:: My Urban Eyes ::All that I see, and then some.
Wow, have I been out of touch. Here's the ultra-short version of the catch up:
Japanese level five is hard. Really hard. I'm doing alright, but studying is taking up a lot more of my life than it used to. Gomen, ne.
Ceramics is the most amazing amount of fun. I've told you how much Sensei rocks, right? He still rocks. ^_^ I am learning soooo much, and making some pretty things to boot. Recent accomplishment include plates and fruit bowls. And I managed to find a glazing combo I love. I'm so gonna miss this class when I leave. -_-
My afternoon class is called Making the News in Japan and it's fun because a) we get to discuss/debate about Japanese news b) there's very little homework c) it's easy, giving me more time to study language.
The biggest news is that I've moved out from my host family, and now I'm in the dorms. It's also the hardest news to truncate, so I'm not even going to try.
(Note: I've been debating if I should post this whole thing here. But I figure, I've been telling all of these stories to all of these friends, and even though it's not a happy thing, it did happen. And before I even start, let me say that I am fine, and that all is now fine.)
Let me say first that this is a different host family from the first semester. I loved the Terada's from last semester, but they get a new host student every semester, regardless. So, this semester I was placed with the... let's call them the x's. Awesome match--they're mad close to school (less than ten minutes on my bike, and that's going up the hill), the mom is a doll, I have two host sisters (ages 24 and 27), and we go tons of different places. In the last couple of months we've been to a ryokan (Japanese style inn) that had hot spring baths, all different kinds of restaurants, and plans to go to Kyoto and other places as well.
So, why did I leave? Well, on Monday night, at around 10 o'clock my host sister and I were called downstairs by my host father. "Nee-san... Kaa-ra..." When I open my door I can see straight down the stairs to the front door, and my host mom was lying there on the ground, as if she had fallen. Turns out my host father had beaten her. A lot of yelling ensued after that (which I wasn't a part of), and my host sister calmed my host father down. Turns out that because my host mom didn't offer me rice at dinner my host dad got mad. And he was drunk, so it was a 'good and mad', and he hit her. (For the record, she did in fact offer me rice, and I said, "No thanks".) So once I got back up to my room I called my university (it was 9 am in Albany) and talked with the study abroad department. They started the paperwork going, and they also put me on the line with a counselor to talk with, which was much appreciated. In the morning I leave after everyone else has gone to work, so I went to school and talked over everything with them. That night they accompanied me to the house, talked with my host family (in amazingly polite Japanese reserved for situations such as this), and helped me move out and into the dorms.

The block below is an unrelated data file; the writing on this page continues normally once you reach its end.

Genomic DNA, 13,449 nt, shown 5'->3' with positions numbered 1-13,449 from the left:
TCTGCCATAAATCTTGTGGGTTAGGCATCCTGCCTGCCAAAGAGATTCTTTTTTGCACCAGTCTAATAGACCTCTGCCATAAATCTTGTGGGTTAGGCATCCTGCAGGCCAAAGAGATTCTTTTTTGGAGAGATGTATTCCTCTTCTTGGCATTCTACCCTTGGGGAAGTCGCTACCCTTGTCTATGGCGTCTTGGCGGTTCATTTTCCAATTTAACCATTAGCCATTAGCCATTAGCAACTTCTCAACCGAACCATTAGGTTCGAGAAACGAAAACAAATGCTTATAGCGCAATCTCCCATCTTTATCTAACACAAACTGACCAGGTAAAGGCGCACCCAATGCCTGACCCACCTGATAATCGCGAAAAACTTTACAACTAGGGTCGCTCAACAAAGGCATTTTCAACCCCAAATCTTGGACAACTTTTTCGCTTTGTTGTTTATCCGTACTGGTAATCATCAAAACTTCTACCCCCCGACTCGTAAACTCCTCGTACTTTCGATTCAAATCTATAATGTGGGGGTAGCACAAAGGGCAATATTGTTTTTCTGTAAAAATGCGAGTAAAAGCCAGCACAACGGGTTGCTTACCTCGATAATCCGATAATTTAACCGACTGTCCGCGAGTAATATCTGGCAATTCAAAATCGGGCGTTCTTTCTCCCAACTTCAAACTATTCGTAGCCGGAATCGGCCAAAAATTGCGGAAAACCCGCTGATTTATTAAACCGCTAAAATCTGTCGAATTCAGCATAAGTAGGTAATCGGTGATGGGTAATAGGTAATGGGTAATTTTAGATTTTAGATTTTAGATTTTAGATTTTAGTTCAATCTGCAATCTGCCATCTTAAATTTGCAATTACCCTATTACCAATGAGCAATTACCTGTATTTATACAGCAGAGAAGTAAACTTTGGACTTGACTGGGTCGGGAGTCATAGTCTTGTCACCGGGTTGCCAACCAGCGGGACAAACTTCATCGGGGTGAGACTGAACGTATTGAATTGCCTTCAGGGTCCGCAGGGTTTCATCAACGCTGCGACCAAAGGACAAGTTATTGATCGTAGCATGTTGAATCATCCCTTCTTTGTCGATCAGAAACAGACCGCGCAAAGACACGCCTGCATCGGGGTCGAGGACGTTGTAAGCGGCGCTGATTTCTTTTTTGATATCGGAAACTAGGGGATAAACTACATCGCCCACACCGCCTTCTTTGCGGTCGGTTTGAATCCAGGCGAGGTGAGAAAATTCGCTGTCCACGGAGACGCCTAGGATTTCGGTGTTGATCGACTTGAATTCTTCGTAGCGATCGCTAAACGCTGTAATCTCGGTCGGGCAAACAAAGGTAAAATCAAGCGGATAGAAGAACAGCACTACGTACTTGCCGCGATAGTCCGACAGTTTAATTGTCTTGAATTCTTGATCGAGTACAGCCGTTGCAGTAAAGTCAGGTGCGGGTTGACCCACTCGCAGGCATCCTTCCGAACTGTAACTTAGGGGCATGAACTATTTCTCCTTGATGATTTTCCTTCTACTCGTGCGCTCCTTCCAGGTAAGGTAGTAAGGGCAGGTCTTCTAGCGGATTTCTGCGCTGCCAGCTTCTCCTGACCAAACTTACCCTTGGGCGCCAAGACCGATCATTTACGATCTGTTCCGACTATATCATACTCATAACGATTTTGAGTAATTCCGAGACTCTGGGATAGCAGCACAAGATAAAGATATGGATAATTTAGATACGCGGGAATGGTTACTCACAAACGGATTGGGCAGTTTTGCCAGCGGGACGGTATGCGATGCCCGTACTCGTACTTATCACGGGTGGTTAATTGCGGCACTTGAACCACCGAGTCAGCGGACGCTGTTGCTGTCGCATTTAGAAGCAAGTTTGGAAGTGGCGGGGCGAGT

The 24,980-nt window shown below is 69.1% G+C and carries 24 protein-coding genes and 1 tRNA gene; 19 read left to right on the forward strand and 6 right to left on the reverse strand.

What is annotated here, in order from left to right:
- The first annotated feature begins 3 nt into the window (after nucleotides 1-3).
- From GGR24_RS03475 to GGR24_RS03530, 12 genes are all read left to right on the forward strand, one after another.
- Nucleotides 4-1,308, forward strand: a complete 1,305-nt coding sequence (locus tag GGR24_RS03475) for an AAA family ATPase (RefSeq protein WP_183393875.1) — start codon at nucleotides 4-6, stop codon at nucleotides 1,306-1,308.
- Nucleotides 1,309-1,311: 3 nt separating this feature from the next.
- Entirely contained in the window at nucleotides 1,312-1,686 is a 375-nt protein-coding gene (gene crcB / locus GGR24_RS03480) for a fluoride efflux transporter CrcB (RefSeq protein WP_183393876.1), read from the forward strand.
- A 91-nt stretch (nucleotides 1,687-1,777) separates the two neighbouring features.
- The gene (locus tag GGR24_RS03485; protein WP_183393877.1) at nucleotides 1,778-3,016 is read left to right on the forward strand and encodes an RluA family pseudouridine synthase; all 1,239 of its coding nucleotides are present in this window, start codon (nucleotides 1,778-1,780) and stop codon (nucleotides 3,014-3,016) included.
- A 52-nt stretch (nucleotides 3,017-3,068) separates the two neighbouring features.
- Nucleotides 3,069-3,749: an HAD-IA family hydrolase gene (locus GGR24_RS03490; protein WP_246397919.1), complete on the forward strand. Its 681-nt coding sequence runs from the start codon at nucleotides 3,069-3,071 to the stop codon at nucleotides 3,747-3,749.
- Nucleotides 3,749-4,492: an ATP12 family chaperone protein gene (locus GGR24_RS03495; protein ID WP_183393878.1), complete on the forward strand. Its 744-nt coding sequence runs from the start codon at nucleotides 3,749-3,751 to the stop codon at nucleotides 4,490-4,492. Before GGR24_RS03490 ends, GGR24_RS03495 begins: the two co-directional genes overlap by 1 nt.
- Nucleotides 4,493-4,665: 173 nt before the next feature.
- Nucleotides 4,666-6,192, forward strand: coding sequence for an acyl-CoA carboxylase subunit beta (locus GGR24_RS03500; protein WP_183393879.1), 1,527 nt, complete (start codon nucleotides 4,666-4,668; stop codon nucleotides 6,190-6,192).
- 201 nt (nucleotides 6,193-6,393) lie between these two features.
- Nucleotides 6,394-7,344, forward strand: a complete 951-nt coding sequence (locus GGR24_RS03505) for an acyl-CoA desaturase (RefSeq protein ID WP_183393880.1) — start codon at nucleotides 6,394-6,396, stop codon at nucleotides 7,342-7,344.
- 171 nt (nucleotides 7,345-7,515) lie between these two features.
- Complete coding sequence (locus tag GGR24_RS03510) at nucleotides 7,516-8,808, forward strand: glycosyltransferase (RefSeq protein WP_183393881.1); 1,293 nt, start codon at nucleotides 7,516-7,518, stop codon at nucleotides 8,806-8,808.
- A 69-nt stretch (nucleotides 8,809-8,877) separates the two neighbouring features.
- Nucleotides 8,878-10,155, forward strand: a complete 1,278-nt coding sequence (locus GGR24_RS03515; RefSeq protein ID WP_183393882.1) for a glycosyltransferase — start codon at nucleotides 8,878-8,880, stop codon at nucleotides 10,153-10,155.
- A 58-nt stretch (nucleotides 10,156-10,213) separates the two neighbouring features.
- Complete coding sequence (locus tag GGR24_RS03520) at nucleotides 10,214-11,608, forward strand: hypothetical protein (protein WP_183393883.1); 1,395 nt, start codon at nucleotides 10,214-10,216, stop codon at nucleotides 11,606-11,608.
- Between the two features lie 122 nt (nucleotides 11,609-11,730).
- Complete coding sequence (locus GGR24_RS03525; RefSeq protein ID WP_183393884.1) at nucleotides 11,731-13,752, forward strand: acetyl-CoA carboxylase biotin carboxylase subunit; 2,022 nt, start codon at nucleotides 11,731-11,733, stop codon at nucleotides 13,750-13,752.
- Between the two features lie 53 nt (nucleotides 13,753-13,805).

I'm fine, I'm safe, I can't stress that enough--I don't want you guys to worry. I have a lot of friends here, and all of them have been amazingly supportive. People have been offering me food and ears and tea and fun since I first arrived--if any of you guys are reading this, I want you to know that I really appreciate it. My teachers also know what's going on, which is good. And now that I'm in the dorms, maybe I can get a little more studying done... or maybe not. -_^
Turns out that the Japanese view of domestic violence is very different from the America's. My friend was telling me about a movie she saw concerning the subject. In the movie, a wife goes to the police, saying that her husband just hit her and she needs help. The police respond with, "Oh, that's an issue between husband and wife, and we can't get involved in that sort of thing". Society pushes women out of the workforce when they have children, and many never return. This makes women dependent on their husbands, making divorce harder if not impossible in some cases. The whole situation stinks... the relative lack of gender equality in this society is one reason I can't see myself moving here permanently.
Okay, long winded and full of bad news, but that's my round up. Now that I'm in the dorms I have more computer access... hopefully that will equal more posts for you guys. ^_^
Oh! Next week is spring break, and I'm going to be traveling to Niigata, which is a ways North of Tokyo. I'm using a train ticket that, while super cheap, only allows me to use the slowest trains, so I get to do a bunch of sightseeing on the way. There's a planned day and a half in Tokyo, wheeee! I'm really looking forward to it, and hopefully I'll have a lot of pics to post for you guys.
And no, I haven't forgotten about the rest of my pictures from when Mark came, don't worry. :P
Alright, that's enough from me. Catch you again soon. ^_^
:: Kazen @ Always Doing 8:22 AM [+] ::
:: ... 1 comments | backtrack ::
Yaaay! a Post! Booo... the subject. I'm glad you handled it the way you did, though. See, you have a good head on your shoulders, we don't need to worry (too much!) about you. Keep studying!Post a Comment
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